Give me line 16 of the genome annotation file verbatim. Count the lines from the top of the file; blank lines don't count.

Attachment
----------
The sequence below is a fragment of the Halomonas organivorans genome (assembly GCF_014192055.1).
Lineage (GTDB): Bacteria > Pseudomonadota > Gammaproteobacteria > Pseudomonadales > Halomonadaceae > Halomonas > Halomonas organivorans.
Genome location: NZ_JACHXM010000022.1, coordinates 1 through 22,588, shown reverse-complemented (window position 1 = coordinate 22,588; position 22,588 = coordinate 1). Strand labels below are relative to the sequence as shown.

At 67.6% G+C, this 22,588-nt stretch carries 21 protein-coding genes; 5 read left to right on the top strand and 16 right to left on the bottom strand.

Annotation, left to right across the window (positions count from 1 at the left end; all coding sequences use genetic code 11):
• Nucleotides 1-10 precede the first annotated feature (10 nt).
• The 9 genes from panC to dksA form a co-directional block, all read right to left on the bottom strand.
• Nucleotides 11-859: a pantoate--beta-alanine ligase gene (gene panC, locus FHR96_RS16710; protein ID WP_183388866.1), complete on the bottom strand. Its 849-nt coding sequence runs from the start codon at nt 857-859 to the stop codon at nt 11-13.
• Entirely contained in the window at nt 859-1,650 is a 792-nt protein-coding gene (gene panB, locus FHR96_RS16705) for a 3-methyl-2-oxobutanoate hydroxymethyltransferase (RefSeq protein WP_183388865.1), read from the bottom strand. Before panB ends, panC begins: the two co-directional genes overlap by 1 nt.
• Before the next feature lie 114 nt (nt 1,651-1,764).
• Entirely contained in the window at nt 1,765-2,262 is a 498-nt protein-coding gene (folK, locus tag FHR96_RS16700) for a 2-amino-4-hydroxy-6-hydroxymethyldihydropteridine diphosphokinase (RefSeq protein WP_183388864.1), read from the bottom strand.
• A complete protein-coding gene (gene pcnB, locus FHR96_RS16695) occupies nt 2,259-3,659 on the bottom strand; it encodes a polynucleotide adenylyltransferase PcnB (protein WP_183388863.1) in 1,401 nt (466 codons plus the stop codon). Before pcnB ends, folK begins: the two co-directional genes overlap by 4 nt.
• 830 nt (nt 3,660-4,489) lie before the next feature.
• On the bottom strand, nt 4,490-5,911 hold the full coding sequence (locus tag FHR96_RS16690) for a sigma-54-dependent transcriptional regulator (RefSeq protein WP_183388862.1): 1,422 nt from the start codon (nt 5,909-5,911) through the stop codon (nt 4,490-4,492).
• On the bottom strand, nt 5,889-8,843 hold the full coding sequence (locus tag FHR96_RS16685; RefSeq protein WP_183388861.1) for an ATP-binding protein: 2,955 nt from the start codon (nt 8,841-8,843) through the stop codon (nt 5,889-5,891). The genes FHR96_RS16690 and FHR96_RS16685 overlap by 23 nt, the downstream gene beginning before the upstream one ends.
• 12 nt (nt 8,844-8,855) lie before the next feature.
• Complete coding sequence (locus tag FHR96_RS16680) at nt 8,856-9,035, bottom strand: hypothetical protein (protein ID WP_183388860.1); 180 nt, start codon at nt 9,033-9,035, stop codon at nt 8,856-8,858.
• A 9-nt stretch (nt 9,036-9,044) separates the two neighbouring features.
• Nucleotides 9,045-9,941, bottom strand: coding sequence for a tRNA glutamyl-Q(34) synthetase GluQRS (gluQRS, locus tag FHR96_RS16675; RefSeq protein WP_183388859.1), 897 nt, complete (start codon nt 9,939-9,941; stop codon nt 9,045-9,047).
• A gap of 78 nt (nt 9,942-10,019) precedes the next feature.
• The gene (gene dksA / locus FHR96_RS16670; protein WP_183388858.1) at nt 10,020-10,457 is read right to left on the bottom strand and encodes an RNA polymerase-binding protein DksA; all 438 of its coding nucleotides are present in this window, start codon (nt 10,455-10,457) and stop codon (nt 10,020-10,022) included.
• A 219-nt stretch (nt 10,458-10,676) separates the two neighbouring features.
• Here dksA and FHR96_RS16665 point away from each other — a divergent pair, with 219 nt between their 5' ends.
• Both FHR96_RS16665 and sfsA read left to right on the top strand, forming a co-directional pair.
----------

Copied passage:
• 12 nt (nt 8,844-8,855) lie before the next feature.